The resilience plan includes efforts to improve stormwater management, reduce impervious cover (important for flood control), and reduce development in flood-prone areas. But it also includes measures to address historical inequities with initiatives such as improved access to energy-efficiency upgrades, creating more green space, and partnering with local nonprofits for more equitable solutions.
The CDP list of cities is an important indicator for not only showcasing the cities with ambitious plans, but also creating a database of initiatives that other cities looking to create their own plans can use as a resource. Louisville’s addition to the list proves that more aggressive climate action and resilience plans are possible in states that have historically relied on coal as both a power source and an economic driver. As renewable energy overtakes coal in cost effectiveness, investors and companies will be increasingly drawn to cities that provide a safe bet.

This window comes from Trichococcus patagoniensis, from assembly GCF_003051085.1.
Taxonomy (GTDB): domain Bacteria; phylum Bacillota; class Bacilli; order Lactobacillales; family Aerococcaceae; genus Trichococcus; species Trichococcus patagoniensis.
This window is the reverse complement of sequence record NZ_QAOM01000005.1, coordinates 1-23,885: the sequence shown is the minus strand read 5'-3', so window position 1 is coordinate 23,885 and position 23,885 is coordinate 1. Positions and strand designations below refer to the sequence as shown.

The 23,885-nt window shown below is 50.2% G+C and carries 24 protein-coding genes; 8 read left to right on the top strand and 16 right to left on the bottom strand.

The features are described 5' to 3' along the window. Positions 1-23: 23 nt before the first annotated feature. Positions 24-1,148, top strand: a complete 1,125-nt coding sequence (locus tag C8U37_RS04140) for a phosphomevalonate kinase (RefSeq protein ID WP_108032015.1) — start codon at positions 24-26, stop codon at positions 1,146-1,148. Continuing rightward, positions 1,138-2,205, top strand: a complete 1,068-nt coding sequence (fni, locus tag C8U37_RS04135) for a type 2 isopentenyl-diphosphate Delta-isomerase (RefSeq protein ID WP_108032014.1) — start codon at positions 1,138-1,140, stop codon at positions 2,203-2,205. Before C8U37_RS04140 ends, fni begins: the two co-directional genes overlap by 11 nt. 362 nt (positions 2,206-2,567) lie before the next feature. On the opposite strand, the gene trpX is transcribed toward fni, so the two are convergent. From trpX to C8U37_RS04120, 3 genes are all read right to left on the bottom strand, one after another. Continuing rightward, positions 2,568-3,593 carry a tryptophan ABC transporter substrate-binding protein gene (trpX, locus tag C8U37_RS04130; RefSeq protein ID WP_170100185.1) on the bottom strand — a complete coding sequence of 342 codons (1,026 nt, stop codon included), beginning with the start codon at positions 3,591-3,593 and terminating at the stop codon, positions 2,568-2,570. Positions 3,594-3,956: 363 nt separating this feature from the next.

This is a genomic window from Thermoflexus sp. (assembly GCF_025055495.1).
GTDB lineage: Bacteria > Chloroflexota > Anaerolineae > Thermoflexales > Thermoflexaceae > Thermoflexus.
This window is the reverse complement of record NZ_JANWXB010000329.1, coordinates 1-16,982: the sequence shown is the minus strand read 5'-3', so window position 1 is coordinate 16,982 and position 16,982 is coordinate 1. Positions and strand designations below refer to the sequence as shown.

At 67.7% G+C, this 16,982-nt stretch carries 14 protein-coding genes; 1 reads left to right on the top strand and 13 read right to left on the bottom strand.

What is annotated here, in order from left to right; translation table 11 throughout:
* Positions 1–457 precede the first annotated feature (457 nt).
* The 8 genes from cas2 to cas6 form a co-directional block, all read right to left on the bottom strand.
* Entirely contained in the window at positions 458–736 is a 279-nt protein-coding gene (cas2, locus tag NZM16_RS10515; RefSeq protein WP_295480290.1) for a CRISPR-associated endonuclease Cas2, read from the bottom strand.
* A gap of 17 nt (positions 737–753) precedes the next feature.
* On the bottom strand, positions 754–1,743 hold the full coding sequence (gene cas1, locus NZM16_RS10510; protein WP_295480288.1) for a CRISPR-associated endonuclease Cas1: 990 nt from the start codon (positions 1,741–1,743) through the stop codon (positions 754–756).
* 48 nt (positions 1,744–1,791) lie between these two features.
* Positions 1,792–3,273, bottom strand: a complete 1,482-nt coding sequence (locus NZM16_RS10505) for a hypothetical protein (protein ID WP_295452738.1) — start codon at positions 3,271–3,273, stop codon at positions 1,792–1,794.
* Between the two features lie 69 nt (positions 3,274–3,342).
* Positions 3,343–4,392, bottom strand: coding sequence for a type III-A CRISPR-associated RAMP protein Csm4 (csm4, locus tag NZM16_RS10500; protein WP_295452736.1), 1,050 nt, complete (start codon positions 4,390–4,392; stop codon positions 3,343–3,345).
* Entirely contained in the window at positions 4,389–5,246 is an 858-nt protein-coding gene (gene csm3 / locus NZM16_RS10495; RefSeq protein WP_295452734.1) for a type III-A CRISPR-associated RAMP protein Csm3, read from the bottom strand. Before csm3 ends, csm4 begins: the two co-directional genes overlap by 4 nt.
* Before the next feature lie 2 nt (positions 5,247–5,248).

The emissions reductions and equity goals in Louisville’s plans are a good start to a bright future for the city and its residents. Both the public and private sectors will need to be inclusive and diverse in their decision making and implementation to ensure success. With any luck, the momentum for justice that built this summer will translate into cleaner air and water for every resident of the city.
Image credit: Karthik R/Unsplash
Kate is a writer and policy wonk, with a focus on water, clean energy, climate change and environmental security. She spent over a decade running energy-water nexus and energy efficiency programs at Environmental Defense Fund as well as time at the U.S. Departments of Energy and Defense, U.S. Government Accountability Office, and state and federal legislatures. She serves as an Advisory Board member of CleanTX, which aims to accelerate the growth of the clean tech industry in Texas.